A gunman left 17 people dead Feb. 14 at Marjory Stoneman Douglas High School in Parkland, Florida. Students are speaking out about their emotional trauma, and NRA spokeswoman Dana Loesch went face-to-face with Broward County Sheriff Scott Israel in a CNN “town hall debate” on guns.

We address that and more, including Hollywood star Jennifer Lawrence’s outfit outrage, the shallow feminism of Sports Illustrated, and presidential infidelity, in this week’s special CPAC edition of Problematic Women.

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Sports Illustrated claims that they are doing charity work by encouraging sexual assault survivors to take their clothes off, leading to larger dialogue about what empowerment means. The media has a love-fest with North Korea and its regime to kickstart the Olympics – while taking shots at Vice President Mike Pence.

We also discuss the underreported, ongoing situation in Iran, where heroic women are continuing to fight for freedom – at the risk of serious consequences. Kelsey Harkness recently wrote about this for The Federalist, learn more here.

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Facebook and Google create a new dating policy, men say they’re scared to mentor women, and conservative women say #TimesUp is getting political by hiring Anita Hill. Has the #MeToo movement gone too far? We discuss in this week’s edition of “Problematic Women.”

We also interview Savannah Lindquist, a college graduate who after being sexually assaulted at Temple University, says the #MeToo movement should support gun rights for women.

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This week, Democratic senators high-fived each other for spiking a bill that would protect babies up to 20 weeks old in the womb. Hillary Clinton issued an embarrassing statement filled with excuses as to why she kept a staffer on her 2008 campaign after a woman complained he had sexually harassed her. Michael Wolff is spreading a baseless rumor that Nikki Haley and President Trump are having an affair and Hillary Clinton lent a microphone to this sexist smear by reading excerpts of Wolff’s book “Fire and Fury” at the Grammy awards on live TV.

All this and more in this week’s edition of Problematic Women.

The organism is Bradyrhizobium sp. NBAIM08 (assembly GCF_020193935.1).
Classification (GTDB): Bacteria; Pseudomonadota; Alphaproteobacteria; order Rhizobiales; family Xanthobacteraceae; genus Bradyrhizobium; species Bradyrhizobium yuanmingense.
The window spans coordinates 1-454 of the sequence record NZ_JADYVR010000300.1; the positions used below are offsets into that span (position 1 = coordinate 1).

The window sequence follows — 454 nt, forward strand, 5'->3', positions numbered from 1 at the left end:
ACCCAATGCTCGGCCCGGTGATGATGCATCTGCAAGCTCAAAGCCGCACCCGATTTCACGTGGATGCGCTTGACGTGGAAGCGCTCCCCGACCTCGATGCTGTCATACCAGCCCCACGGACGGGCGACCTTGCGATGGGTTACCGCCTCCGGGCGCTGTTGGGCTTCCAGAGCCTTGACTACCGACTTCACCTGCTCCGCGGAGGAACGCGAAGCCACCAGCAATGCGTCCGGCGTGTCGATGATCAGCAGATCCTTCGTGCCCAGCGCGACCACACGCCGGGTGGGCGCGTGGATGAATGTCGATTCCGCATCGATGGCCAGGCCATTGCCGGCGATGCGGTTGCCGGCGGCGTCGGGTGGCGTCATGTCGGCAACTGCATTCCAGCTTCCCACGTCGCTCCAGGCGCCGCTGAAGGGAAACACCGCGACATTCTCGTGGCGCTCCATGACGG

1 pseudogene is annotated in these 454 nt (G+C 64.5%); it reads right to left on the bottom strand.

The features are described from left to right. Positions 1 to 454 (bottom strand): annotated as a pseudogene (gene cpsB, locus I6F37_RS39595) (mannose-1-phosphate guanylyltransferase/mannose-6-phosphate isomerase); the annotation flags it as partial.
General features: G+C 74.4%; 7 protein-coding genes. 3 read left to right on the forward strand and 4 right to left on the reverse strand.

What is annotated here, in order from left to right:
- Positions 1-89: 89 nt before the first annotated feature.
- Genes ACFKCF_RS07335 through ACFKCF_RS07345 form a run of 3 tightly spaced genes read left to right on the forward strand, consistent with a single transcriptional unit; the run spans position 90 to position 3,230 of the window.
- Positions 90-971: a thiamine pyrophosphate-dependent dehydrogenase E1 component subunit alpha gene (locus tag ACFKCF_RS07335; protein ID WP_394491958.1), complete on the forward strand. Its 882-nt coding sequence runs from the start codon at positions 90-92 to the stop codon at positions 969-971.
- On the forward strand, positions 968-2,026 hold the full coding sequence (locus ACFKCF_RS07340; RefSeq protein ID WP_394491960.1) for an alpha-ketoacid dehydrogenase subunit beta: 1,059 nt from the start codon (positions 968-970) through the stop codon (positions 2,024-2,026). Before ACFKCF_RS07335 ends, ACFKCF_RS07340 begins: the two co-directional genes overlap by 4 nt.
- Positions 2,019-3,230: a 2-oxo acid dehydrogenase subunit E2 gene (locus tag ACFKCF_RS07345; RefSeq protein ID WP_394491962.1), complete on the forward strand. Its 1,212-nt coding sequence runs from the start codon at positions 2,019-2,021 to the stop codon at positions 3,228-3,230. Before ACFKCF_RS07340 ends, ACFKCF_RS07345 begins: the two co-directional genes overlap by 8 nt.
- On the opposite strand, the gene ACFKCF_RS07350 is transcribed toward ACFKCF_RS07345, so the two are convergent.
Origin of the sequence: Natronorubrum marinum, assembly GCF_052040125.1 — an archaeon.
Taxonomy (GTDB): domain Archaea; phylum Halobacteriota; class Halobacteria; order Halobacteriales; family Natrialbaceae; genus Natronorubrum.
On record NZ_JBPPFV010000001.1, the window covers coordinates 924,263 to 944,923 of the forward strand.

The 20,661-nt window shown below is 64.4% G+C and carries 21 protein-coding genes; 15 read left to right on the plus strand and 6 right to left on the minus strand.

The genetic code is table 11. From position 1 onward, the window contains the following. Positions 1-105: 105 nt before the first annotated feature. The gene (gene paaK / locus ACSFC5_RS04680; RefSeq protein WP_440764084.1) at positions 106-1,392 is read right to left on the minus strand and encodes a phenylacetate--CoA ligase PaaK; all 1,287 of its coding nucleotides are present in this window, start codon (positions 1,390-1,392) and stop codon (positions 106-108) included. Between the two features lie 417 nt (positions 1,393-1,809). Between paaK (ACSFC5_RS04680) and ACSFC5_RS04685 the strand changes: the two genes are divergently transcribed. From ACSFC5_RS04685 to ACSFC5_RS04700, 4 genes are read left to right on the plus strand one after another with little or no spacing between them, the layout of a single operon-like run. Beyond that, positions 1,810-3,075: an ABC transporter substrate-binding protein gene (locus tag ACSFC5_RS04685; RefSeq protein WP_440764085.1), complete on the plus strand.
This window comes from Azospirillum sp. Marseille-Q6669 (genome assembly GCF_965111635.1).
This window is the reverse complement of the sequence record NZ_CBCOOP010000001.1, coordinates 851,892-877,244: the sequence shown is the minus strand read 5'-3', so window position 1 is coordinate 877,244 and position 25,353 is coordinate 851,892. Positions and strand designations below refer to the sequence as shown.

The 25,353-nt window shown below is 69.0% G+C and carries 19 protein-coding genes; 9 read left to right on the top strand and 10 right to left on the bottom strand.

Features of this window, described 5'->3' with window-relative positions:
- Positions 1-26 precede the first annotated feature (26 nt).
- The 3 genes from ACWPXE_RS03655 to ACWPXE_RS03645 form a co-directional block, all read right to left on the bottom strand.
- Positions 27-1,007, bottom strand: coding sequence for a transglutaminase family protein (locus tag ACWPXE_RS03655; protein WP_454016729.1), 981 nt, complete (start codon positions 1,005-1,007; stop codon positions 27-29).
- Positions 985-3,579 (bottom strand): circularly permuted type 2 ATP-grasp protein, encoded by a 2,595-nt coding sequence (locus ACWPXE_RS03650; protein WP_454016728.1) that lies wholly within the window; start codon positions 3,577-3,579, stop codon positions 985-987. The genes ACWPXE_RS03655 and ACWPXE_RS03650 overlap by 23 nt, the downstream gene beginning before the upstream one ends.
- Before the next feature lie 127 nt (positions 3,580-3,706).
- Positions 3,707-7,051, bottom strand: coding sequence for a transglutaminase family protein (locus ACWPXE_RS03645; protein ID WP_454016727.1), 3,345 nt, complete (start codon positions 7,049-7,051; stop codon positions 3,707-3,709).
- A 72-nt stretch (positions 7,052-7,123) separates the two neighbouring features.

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Hollywood celebrities continue their attacks against women who work for the Trump administration, Women’s March attendees have no tolerance for Down syndrome, and Planned Parenthood is getting a new president.

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Aziz Ansari raises more questions than answers for the #MeToo movement, a Hollywood celebrity does something good, and Cory Booker “mansplains” to Homeland Security Secretary Kirstjen Nielsen.

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Problematic Women talk fallout from the Golden Globes including Oprah and #TimeIsUp. We also talk about Kelly Clarkson’s decision to spank her daughter. Is that problematic?

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American feminists are MIA on protests in Iran, Joy Baher of “The View” says Trump needs to be “medicated and hospitalized,” Iceland takes its equal pay law to a new level, and Planned Parenthood released its 2017 annual report.

All that and more in this week’s edition of Problematic Women.

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This week, Lauren Evans and Bre Payton discuss their favorite stories of the year and rank the most problematic women of 2017. The duo also talked about the controversy surrounding Melania Trump’s decision to remove a 200-year-old rotting tree from the White House grounds, as well as Vanity Fair’s apology over a video mildly criticizing Hillary Clinton.

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New York Magazine decides “Reputation” singer Taylor Swift isn’t allowed to be happy in 2017, Rosie O’Donnell wants to break the law, and Harvard University sorority sisters pledge to defy the school’s anti-discrimination policies by continuing recruitment.

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Press asks Sarah Huckabee Sanders to disclose if she’s ever been sexually harassed, Merriam-Webster declares “feminism” the word of the year, and another alarming study showing negative side effects of birth control. All this and more in this week’s episode of Problematic Women.

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